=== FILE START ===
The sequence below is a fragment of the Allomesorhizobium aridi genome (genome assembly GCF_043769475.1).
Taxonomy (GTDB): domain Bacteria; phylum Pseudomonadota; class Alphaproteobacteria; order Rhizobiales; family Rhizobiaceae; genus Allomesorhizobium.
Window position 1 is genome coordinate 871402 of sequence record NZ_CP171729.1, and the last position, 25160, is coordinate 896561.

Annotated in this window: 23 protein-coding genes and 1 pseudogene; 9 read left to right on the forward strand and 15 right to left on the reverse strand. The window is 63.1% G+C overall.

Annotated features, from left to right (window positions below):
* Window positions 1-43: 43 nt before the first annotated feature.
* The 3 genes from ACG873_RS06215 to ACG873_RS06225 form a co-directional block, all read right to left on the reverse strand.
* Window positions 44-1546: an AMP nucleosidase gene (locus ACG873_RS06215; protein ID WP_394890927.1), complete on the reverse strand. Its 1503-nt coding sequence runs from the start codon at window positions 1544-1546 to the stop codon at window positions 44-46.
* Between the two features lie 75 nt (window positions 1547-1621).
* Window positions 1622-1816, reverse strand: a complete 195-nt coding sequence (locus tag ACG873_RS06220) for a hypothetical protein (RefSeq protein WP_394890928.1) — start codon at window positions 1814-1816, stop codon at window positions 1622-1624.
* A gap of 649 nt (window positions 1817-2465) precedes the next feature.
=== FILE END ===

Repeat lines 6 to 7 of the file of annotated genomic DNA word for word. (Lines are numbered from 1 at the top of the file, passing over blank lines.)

* Window positions 1-43: 43 nt before the first annotated feature.
* The 3 genes from ACG873_RS06215 to ACG873_RS06225 form a co-directional block, all read right to left on the reverse strand.